At USD 24,080 [15] in 2004, the nominal per capita GDP of Hong Kong is somewhat lower than that of the four big economies of western Europe. However, it would be ranked 11th in terms of per capita GDP (PPP) in the world (USD 32,292), which is even higher than Japan (USD 31,384), making Hong Kong one of the richest territorial regions in Asia.

Growth averaged a strong 8.9% per annum in real terms in the 1970s and 7.2% p.a. in the 1980s. As the economy shifted to services (manufacturing currently accounts for just 4% of GDP), growth slowed to 2.7% p.a. in the 1990s, including a 5.3% decline in 1998, due to the Asian financial crisis' impact on demand in the region. Growth since 2000 has averaged 5.2% p.a. amid strong deflation.

The economy rebounded rapidly, growing by 10 % in 2000. A world-wide global downturn and the Severe Acute Respiratory Syndrome (SARS) outbreak reduced economic growth to 2.3 % in 2002. Thereafter, a boom in tourism from the mainland because of China's easing of travel restrictions, a return of consumer confidence, and a solid rise in exports resulted in the resumption of strong growth in late 2003 and 2004, with growth averaging 6.5% in the first half of 2005.

To further increase economic co-operation between Hong Kong and the mainland, the Individual Visit Scheme was started on 28 July 2003, which allows travellers from some cities in mainland China to visit Hong Kong without an accompanying tour group. As a result, the tourism industry in Hong Kong is booming due to an exponential increase in the number of visitors from mainland China. The upsurge is also boosted by the recent opening of Hong Kong Disneyland Resort.

A revival in both external and domestic demand led to a strong upswing in growth in 2004, surging to 8.2 % for the year. The domestic sector completely shrugged off its earlier sluggishness, and the general weakness of the Hong Kong dollar, when included with the still modest cost and price pressures in Hong Kong, has resulted in a strengthening in Hong Kong's external price competitiveness. In addition, Hong Kong's 68-month-long deflationary spiral, the longest and highest deflation [16] according to Guinness World Records, ended in mid-2004, with consumer price inflation hovering at near zero levels.

Along with Singapore, South Korea and Taiwan, ROC, Hong Kong's fast-paced industrialisation earned it a place as one of the four original East Asian Tigers.


File:Ap Liu Street in Shamshuipo.jpg
Hong Kong is home to some of the most densely settled areas of the world. This is the Ap Liu Street in Sham Shui Po where colourful parasols intersperse throughout the pavement.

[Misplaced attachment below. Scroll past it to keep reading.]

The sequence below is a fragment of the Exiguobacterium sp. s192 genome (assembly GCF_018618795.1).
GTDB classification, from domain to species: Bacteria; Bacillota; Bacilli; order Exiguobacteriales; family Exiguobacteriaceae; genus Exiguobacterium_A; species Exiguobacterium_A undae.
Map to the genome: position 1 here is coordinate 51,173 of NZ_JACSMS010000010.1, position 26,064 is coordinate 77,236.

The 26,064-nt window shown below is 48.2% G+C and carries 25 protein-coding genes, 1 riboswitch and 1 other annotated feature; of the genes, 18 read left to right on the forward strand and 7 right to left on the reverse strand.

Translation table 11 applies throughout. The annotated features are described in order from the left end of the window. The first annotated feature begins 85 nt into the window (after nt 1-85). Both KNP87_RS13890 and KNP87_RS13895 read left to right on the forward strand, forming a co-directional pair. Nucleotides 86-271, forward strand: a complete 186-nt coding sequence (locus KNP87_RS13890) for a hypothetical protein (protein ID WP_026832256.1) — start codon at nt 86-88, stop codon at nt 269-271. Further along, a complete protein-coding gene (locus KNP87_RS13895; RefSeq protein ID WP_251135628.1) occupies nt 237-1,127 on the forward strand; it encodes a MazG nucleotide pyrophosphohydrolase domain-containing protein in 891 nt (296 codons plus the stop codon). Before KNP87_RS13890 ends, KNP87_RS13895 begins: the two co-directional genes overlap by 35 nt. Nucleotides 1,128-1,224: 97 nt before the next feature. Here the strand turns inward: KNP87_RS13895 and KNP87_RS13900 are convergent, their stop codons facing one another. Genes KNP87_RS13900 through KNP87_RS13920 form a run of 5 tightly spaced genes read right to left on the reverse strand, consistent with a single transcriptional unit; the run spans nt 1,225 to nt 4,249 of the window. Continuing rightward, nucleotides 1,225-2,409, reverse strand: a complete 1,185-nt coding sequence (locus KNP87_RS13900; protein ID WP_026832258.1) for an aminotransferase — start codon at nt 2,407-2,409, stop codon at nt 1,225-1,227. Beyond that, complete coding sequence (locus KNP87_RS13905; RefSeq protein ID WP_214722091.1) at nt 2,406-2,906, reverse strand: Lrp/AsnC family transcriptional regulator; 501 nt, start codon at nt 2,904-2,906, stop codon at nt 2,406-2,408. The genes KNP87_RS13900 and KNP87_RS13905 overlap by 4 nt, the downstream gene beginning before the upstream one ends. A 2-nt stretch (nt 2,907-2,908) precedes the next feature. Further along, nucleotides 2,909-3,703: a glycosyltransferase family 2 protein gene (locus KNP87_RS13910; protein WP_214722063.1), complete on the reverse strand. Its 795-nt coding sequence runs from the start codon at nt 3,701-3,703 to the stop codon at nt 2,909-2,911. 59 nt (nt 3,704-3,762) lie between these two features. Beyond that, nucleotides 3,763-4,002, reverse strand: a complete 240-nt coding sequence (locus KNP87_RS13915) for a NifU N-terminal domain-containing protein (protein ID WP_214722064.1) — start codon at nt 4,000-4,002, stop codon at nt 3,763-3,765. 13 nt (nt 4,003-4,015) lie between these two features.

Main article: Demographics of Hong Kong

The population of Hong Kong increased markedly during the 1990s, reaching 6.94 million in 2005. About 96 % of Hong Kong's population is Chinese, the majority of which are Cantonese. Groups such as the Hakka and Teochew are also substantial. Used in government matters, Cantonese is spoken by most of the local Chinese population at home and in the office, although English is also widely understood and spoken by more than one-third of the population. Since the Handover, a new group of immigrants from mainland China have increased the ethnic diversity of the Chinese population and enhanced the developement of Mandarin in the territory.

The remaining 4 % of the population is composed of non-Chinese, who form a highly visible group, despite their small numbers.

Among these is a significant South Asian population, which includes some of Hong Kong's wealthiest families. Some Nepalis residing in Hong Kong are Gurkhas, who chose to stay after their service to Britain, and their descendants. More than 15,000 Vietnamese, who came to Hong Kong as refugees, have become permanent residents, with the majority of whom surviving on casual work. Around 140,000 Filipinos work in Hong Kong as housekeepers, often known locally as amahs, or feiyungs, with other such workers coming from Thailand and Indonesia. On Sundays and public holidays, thousands of these workers, the majority of whom are women, gather in Central to socialise. There are also a number of Europeans, North Americans, Japanese, and Koreans, largely working in Hong Kong's financial sector. The top three sources of migration to Hong Kong are the Philippines (132,770), Indonesia (95,460), and the United States (31,330).

Hong Kong is the fifth largest metropolitan area of the PRC by population. Considered as a dependency, Hong Kong is one of the most densely populated countries/dependencies in the world, with an overall density of more than 6,200 people per km². Hong Kong has a fertility rate of .94 children per woman [17], one of the lowest in the world, and far below the 2.1 children per woman required to maintain an even population level. However, population is continuously growing due to immigration of about 45,000 people per year from mainland China.